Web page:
March 23, 2019, 8:09 am
Deepest condolences. A wonderful fellow. Never met a wiser person. Cherish the memories.
March 23, 2019, 8:33 am
Dear Darien: I was saddened to hear of your loss. Laurence will be missed by all but always loved, and never forgotten. Hugs & Prayers
Dr. Anthony Hodsman
March 26, 2019, 4:07 pm
Sadly, Laurence John Fraher died on March 15, after a short illness with unsuspected intra-abdominal cancer. He was only 63 years old, and several serious health issues marked his last years. I lost a dear friend and a much-respected colleague; he and I were amongst the founding scientific community when “The Lawson” was brought into being at St. Joseph’s Health Care London.
Laurence was a large “presence” in the halls of that building. I have memories of him striding into work, wearing his signature black topcoat and trilby hat; coffee was convened at 10:30 a.m. sharp where his colleagues gathered to share his home-cooked treats and his biting, acerbic wit. No one who knew him will forget his insightful intellect, whether discussing - with erudition - experimental problems with the students or the politics of the day. He was a superb cook and legendary host to all and sundry at his home.
Laurence obtained his PhD and post-doctoral training in vitamin D biochemistry at the University of London, and specifically at my alma mater, the Middlesex Hospital, under the direction of the late Professor O’Riordan. I recruited him in 1985 to run our Skeletal Metabolism Laboratory at Lawson. The field was just exploding with new advances as modern technology unlocked some of the skeleton’s secrets. Laurence brought his insights into skeletal biology, and allowed us to lay some of the crucial basic and clinical groundwork for the clinical use of parathyroid hormone as an anabolic agent in the treatment of osteoporosis. He recognized early on that vitamin D played an important role as an immune modulator and pursued that in collaboration with Drs. McFadden, Lewis, Veldhuizen and the respiratory medicine group at Lawson.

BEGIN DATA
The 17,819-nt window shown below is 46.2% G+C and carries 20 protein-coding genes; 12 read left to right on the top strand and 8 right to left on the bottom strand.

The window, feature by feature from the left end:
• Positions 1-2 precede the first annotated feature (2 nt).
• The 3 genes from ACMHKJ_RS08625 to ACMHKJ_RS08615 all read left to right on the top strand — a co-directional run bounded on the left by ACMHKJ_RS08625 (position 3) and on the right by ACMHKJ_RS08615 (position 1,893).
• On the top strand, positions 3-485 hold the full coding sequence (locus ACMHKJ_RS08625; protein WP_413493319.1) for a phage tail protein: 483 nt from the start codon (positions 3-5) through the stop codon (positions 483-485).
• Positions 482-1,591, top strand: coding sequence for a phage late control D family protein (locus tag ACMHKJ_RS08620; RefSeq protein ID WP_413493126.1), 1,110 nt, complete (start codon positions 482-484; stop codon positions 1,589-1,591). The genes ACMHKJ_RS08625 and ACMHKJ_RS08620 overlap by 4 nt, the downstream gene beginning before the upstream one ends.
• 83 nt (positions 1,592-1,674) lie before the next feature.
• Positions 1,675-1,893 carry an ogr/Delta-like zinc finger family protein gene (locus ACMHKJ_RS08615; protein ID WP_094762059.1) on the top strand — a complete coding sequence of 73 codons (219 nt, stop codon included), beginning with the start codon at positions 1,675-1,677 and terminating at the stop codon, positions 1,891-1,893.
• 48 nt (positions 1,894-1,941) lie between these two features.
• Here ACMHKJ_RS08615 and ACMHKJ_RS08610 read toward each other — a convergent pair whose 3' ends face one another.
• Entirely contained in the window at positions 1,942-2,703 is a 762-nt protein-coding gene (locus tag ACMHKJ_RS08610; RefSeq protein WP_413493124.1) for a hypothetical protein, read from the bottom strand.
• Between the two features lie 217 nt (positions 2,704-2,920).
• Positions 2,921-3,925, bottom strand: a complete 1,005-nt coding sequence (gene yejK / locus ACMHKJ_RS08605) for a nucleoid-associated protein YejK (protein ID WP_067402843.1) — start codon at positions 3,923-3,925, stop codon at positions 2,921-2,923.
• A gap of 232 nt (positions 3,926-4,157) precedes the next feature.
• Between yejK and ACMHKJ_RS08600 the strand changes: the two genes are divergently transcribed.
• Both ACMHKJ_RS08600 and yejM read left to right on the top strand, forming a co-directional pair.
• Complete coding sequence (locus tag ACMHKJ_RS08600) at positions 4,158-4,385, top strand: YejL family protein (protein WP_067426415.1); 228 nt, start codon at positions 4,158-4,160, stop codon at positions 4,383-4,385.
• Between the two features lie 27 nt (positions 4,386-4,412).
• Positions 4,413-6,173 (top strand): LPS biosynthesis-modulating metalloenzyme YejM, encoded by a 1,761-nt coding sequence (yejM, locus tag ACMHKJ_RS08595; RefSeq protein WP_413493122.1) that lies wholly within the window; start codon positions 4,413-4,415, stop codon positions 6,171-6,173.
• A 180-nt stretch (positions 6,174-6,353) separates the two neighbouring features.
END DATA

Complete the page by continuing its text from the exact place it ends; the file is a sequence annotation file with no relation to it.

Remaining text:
Laurence had an intrinsic ability to bring the tools of a basic scientist to the field of clinical investigation. In his own words, his scientific contributions “included both describing that which is normal, as well as those investigations which are designed to uncover the mechanisms involved in many bone diseases; these have included the roles of vitamin D and parathyroid hormone in rickets, osteomalacia and osteoporosis.”
By the time of his early retirement in 2011, he was a full Professor at Western University and had taught many post-graduate students, as well as being a highly regarded teacher in the undergraduate programs of the Departments of Biochemistry and Medicine at Western University. He had a long history of service to the MRC/CIHR, serving on its Respiratory Systems Committee where he acted as a long-standing committee member as well as both its Scientific Officer and its Chair. He had also served as a Member for the College of Reviewers, Canada’s Research Chairs.
Laurence was truly one-of-a-kind and we will remember him; sadly I bid him a final farewell with heartfelt thanks for his contributions.
Dr. Anthony Hodsman, MD
Professor Emeritus, Department of Medicine, Western University
Scientist, Lawson Health Research Institute